United States nuclear policy over the past ten years has come to place great stress on the concept of endurance — the notion that it is important to have forces which can survive and remain available long beyond an initial strategic exchange. Such forces insure that an adversary cannot believe that he can achieve his aims, even after the u.s. has absorbed a major strategic strike. Enduring forces are thus particularly important for deterrence. Of all u.s. strategic forces, SSBN’s are clearly the best able to provide that endurance. The operation and employment of an enduring submarine force is yet another case where knowledge of both nuclear planning and submarine operations will be essential.
If the United States is to make intelligent use of the tremendous capability of its strategic submarine force in the coming decade, we must reverse the precipitous decline of nuclear planning expertise within the Navy in general and the Submarine Force in particular. It is not necessary nor desirable that specific flag billets be designated as requiring extensive backgrounds in strategic nuclear planning. Experience with the Joint Strategic Target Planning Staff, and since the formation of the Strategic and Theater Nuclear Warfare Division in OPNAV, has demonstrated that flag officers with solid backgrounds in submarine operations perform superbly in this area. But these flag officers must be supported by staff officers with detailed nuclear planning backgrounds. What ~ necessary is to ensure that in the future the Commanders and Captains with the appropriate planning background will be there.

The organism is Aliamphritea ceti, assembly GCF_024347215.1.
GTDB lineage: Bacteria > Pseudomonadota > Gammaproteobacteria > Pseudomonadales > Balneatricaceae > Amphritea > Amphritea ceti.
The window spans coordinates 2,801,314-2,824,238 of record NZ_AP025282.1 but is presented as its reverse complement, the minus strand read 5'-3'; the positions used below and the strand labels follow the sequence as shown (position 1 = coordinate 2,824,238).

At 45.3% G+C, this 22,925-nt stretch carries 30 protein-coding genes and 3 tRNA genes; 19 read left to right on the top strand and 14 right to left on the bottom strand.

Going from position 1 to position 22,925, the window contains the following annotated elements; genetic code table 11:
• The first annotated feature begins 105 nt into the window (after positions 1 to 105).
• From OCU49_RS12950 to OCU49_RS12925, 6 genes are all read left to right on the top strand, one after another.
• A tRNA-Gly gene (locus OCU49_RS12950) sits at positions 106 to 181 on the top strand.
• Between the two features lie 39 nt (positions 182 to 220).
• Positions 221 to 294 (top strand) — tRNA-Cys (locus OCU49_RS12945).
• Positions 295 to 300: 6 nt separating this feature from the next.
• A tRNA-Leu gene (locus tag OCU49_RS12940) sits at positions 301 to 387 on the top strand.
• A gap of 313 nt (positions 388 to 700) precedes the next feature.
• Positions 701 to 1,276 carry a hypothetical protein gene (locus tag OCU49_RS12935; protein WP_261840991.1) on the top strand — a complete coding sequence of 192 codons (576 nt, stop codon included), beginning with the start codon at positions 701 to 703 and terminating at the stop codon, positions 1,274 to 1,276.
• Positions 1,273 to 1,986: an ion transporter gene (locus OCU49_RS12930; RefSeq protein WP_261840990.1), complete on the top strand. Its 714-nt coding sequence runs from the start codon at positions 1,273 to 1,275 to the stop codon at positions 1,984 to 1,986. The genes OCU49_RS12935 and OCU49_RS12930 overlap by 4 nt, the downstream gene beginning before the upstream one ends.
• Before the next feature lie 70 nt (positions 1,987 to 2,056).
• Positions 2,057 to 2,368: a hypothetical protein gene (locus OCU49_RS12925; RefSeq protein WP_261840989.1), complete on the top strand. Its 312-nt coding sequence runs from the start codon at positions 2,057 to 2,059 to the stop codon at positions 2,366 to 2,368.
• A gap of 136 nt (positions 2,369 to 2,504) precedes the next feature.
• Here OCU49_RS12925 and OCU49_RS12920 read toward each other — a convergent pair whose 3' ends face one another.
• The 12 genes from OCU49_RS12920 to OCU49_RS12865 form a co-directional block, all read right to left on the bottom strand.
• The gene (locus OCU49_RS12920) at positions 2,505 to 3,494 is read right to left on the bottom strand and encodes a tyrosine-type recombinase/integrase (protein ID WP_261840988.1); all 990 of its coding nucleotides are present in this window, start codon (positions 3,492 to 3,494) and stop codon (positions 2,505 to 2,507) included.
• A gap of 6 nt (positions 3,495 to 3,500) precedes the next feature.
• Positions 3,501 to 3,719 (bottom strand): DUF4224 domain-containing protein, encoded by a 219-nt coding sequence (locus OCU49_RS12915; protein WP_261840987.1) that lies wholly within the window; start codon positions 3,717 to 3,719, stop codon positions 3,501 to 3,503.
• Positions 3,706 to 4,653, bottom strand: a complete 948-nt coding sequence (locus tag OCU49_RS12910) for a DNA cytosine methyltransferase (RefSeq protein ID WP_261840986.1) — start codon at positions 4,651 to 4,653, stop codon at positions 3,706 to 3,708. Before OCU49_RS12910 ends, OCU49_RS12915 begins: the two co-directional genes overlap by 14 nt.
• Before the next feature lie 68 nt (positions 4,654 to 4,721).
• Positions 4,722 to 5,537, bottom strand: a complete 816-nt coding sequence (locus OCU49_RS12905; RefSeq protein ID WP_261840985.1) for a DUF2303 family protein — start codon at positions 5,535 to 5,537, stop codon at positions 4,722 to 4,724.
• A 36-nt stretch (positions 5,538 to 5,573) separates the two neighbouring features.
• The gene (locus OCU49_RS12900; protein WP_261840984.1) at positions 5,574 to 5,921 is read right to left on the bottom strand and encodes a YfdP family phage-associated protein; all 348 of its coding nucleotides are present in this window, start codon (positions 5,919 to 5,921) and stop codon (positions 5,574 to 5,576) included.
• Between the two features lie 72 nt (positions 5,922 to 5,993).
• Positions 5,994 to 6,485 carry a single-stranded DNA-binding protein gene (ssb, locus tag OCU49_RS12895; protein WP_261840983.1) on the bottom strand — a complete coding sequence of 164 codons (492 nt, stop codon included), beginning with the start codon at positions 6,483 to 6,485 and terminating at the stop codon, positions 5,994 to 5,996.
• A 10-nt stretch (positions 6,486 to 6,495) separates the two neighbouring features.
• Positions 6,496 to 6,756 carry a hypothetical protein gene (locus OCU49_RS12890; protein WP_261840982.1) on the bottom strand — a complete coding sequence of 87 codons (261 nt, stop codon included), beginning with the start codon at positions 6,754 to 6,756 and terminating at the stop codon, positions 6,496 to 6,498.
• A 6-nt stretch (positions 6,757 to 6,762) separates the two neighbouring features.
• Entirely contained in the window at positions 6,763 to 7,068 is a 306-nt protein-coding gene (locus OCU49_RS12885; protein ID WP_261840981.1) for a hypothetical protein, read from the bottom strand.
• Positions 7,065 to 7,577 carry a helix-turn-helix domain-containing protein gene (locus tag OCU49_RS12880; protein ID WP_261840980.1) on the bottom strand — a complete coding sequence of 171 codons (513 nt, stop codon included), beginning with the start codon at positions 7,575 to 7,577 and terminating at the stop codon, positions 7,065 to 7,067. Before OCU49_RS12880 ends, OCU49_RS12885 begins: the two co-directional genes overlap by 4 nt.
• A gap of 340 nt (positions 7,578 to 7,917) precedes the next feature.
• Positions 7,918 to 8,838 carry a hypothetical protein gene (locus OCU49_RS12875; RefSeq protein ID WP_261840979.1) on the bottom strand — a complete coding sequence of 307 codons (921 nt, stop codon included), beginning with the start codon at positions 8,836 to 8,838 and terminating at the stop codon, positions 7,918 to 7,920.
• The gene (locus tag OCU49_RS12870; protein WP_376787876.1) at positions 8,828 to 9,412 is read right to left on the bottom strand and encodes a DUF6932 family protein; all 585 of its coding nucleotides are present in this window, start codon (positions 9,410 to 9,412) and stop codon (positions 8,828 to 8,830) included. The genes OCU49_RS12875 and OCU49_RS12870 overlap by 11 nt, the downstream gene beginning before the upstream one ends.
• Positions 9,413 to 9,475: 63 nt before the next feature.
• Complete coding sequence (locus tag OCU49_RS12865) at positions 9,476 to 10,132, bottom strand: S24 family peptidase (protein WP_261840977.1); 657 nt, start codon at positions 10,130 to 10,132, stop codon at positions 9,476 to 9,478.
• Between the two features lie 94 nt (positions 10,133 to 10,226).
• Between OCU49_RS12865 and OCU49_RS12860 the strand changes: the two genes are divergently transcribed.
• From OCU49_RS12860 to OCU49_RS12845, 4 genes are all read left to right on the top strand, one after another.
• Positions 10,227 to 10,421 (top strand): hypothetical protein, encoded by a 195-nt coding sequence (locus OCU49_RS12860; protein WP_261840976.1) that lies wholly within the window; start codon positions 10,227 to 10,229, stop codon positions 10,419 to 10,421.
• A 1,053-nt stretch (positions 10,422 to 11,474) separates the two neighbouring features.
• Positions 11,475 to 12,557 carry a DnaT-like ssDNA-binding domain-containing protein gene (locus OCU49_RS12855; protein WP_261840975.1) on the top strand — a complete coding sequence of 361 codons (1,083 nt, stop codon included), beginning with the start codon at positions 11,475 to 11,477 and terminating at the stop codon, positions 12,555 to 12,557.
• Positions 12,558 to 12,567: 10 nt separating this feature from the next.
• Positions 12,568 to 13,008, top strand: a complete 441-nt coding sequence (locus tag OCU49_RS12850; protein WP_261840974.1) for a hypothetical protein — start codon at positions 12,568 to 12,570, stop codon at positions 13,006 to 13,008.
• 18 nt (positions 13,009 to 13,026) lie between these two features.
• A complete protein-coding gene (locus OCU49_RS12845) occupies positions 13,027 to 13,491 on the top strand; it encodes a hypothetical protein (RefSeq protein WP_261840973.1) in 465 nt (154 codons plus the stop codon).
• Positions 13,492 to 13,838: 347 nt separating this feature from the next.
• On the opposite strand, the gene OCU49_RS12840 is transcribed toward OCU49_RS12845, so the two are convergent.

We require action on two fronts. For the short term, to deal with the impending loss of virtually all Commanders and Captains with nuclear planning expertise, we must aggressively seek out those who remain to ensure they are used in those high priority areas where their expertise is needed. In addition we need to actively recruit new Commanders and junior Captains into this arcane but vital area. We also need to take the best General Submarine Officers with SSBN weapon experience and ensure that they are channeled into the nuclear planning community — and that their immense importance is recognized by selection boards.
In the long-term the solution lies in finding a replacement for the diesel submarine community as a source of strategic nuclear planners. Since the planners of the future must have a firm grasp of submarine operations, they can only come from the nuclear submarine community. We should begin now to fill Navy billets on the Joint Strategic Target Planning Staff, Joint Staff Intern Billets and quotas in the Navy Postgraduate School revised Nuclear Planning Curriculum with nuclear trained submarine officers. Such assignments need to have an equal claim as other so- called hard core submarine requirements on our best officers. Having sent some of our best young officers to these billets, we must ensure they return to the Submarine Force and progress up the professional ladder. The answer is not to develop a community of nuclear specialists; rather we must develop true subspecialists — knowledgeable in both the field of submarine warfare and in the world of strategic nuclear planning.
Traditions of the Submarine Force are almost exclusively tactical. No one ever tells seastories of maintaining alert coverage or building a better target footprint library or making improvements in SlOP planning factors. But like it or not, the Submarine Force J4 the Navy’s strategic force — a force whose capabilities grow more and more important each year. If the nation is to have the full benefit of that capability, we need to reestablish a core of submarine officers with nuclear planning expertise. And we need to start NOW.
CAPT L. F. Brooke, USN